Institute Archives
California Institute of Technology


FEYNMAN, RICHARD PHILLIPS (1918-1988)

Theoretical Physicist

Caltech Professor of Physics, 1951-1988; Nobel Laureate in Physics, 1965.

Physicist Richard Feynman won his scientific renown through the development of quantum electrodynamics, or QED, a theory describing the interaction of particles and atoms in radiation fields. As part of this work he invented what came to be known as "Feynman Diagrams," visual representations of space-time particle interactions. For this work he was awarded the Nobel Prize in physics, together with J. Schwinger and S. I. Tomonaga, in 1965. Later in his life he became a prominent public figure through his association with the investigation of the space shuttle Challenger explosion and the publication of two best-selling books of personal recollections. Richard Feynman served as Richard Chace Tolman Professor of Theoretical Physics at Caltech from 1951 until his death.

Papers, 1933-1988. Feynman's correspondence, course and lecture notes, talks, speeches, publications, manuscripts, working notes and calculations and commentary on the work of others are all included in this extensive collection.

Videos. The following Feynman videos are available for loan to Caltech-affiliated persons and to other bona fide scholars or researchers for educational purposes only. There is a nonrefundable loan fee of $35.00 per tape. For complete information contact the Institute Archives.

"Infinitesimal Machinery." February, 1983. A talk given at the Jet Propulsion Laboratory described as a sequel to Feynman's 1960 lecture, "There's Plenty of Room at the Bottom." The historic 1/64-inch-on-a-side motor made by William McLellan is passed around the audience. 90 min.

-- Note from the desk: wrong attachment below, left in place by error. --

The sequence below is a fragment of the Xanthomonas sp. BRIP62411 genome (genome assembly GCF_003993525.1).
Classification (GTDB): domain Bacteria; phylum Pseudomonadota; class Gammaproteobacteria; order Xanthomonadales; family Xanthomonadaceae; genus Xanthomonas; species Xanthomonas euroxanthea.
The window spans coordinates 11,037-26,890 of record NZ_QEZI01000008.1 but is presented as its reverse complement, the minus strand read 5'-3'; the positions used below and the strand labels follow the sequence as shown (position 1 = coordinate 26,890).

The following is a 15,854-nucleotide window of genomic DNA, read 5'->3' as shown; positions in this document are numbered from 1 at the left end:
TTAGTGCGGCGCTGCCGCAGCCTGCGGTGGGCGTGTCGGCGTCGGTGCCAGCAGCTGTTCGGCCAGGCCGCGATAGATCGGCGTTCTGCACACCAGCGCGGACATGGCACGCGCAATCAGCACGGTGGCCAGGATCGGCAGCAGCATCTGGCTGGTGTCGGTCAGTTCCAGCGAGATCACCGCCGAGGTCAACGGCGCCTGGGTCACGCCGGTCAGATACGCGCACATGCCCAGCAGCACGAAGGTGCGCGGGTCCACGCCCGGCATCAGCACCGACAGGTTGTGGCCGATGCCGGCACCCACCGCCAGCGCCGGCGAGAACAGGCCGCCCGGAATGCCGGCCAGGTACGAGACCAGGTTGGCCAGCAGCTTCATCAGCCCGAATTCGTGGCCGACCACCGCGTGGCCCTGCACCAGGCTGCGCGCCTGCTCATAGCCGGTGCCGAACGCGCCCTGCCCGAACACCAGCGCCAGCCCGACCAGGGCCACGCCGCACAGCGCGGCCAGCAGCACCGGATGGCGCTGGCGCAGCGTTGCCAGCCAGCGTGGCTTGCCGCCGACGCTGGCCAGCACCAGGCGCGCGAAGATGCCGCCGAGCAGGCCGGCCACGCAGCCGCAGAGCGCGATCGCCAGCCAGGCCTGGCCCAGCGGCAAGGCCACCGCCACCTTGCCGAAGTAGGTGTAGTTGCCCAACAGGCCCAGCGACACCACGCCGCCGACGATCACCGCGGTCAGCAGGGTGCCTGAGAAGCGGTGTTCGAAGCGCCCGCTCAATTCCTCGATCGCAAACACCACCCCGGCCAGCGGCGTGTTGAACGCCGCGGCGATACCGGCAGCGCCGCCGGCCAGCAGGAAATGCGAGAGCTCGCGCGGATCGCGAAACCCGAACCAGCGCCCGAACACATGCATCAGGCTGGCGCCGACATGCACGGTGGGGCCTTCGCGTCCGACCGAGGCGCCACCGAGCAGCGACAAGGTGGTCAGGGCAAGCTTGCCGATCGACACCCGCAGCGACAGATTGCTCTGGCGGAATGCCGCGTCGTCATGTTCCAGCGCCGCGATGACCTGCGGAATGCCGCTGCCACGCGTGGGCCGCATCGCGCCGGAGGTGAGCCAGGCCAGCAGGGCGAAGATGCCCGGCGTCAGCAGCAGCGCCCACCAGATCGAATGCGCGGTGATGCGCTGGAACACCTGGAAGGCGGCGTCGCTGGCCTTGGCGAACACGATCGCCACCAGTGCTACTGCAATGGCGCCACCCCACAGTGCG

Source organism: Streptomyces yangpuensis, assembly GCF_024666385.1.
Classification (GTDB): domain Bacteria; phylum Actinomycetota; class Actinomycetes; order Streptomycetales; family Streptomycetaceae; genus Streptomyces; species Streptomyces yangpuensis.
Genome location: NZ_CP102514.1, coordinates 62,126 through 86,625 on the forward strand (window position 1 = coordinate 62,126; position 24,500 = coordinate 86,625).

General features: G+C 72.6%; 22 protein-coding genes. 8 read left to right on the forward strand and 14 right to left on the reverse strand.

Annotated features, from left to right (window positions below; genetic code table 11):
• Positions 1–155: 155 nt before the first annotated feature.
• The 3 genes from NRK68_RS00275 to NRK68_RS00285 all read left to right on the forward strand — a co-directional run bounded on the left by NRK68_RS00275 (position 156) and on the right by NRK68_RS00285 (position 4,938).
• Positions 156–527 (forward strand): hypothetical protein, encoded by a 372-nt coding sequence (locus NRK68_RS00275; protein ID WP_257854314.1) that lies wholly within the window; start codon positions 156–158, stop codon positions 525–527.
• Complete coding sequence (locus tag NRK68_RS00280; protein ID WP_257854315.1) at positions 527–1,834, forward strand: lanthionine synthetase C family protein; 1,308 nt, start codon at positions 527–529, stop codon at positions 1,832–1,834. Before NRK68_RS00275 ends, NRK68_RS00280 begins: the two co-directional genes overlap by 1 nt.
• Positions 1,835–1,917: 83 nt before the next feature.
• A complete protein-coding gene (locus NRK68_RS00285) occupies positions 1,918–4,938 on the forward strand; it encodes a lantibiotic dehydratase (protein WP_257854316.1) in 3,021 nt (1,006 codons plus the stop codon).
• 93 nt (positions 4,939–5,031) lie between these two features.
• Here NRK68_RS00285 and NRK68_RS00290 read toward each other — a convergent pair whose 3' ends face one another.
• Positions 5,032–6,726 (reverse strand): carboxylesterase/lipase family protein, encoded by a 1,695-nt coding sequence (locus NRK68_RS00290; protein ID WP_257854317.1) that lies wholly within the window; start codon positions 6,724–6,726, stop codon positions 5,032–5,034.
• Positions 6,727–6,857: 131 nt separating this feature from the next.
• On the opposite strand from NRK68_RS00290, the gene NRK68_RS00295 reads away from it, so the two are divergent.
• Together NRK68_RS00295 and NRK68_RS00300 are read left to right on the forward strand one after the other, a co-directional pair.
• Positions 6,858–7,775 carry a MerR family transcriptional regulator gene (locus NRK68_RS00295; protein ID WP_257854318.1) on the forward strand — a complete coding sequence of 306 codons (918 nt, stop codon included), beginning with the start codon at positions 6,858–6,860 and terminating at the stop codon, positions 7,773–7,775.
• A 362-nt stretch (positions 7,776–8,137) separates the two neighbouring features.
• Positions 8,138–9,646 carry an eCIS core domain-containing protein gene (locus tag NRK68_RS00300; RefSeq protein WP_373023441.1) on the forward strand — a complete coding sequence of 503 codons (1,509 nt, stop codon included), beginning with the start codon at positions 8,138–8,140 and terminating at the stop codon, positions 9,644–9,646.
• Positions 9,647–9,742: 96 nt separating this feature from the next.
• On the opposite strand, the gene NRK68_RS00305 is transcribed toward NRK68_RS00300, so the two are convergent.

"Irreversible Process from Reversible Laws." April 30, 1987. A guest lecture for Physics 2, Track C at Caltech. Feynman addresses a fundamental and paradoxical problem in physics: natural phenomena are characterized by irreversibility (for example, frying an egg), but physical laws appear to explain only reversible processes. About 50 min.

Memorial Services for Richard Feynman. March 30, 1988. At Caltech. Features speakers, a slide show, and a tape of Feynman drumming. Two similar services were taped. About 75 minutes each.

Physics 2, Track B. February, 1980. Caltech. A set of four 50-mintue lectures for sophomore physics on quantum electrodynamics, given over two weeks.

Space Shuttle News Conference. June 10, 1986. Caltech. Feynman answers questions from the press. About 60 min.

"Strangeness Minus Three." 1964. Transferred from the original film made by the BBC for Caltech. Chronicles the search for the omega-minus particle. Feynman, Murray Gell-Mann, and Yuval Ne'eman talk about scientific ideas and methods. 54 min.

"Fun to Imagine." 1983. Six short programs, unedited, from a series made by the BBC but never aired in the U.S. Feynman talks about various physical phenomena. About 65 min.

"Last Journey of a Genius." January, 1989. BBC-NOVA. Mainly about Feynman and Ralph Leighton's attempts to visit Tuva; also includes highlights from Feynman's career, especially the space shuttle "Challenger" investigation. 54 min.

"No Ordinary Genius." November 26, 1992. Christopher Sykes Productions for BBC-Horizon cseries. Covers Feynman's whole career. Uses material from earlier BBC programs plus new material. Two 50 min. segments.

"No Ordinary Physicist." Circa 1986. BBC-Antenna series. Includes interview with Abdus Salaam, Feynman diagrams, space suttle "Challenger" news conference material. About 8 min.

"The Pleasure of Finding Things Out." November 1981. BBC-Horizon series. Biographical material is interspersed with Feynman talking about his life and science. About 50 min.

Feynman at UC Irvine. April 16, 1987. Feynman is lecturing to students on the subject of quantum chromodynamics. The audio quality is not good in some places. 1 hour, 20 min.

Robb Lectures (Mautner Lectures). July-August, 1979. University of Aukland. Eight lectures on the theory of quantum electrodynamics. A similar series was given at UCLA in May 1983 under the title Alix G. Mautner Memorial Lectures. These lectures were eventually printed as QED: The Strange Theory of Light and Matter (Princeton, 1985).

Hughes Lectures. 1983 and undated. Feynman lectured at Hughes Aircraft for close to twenty years. The videotapes contain untitled lectures, the majority without dates. Timings vary, averaging around 21 min. each.


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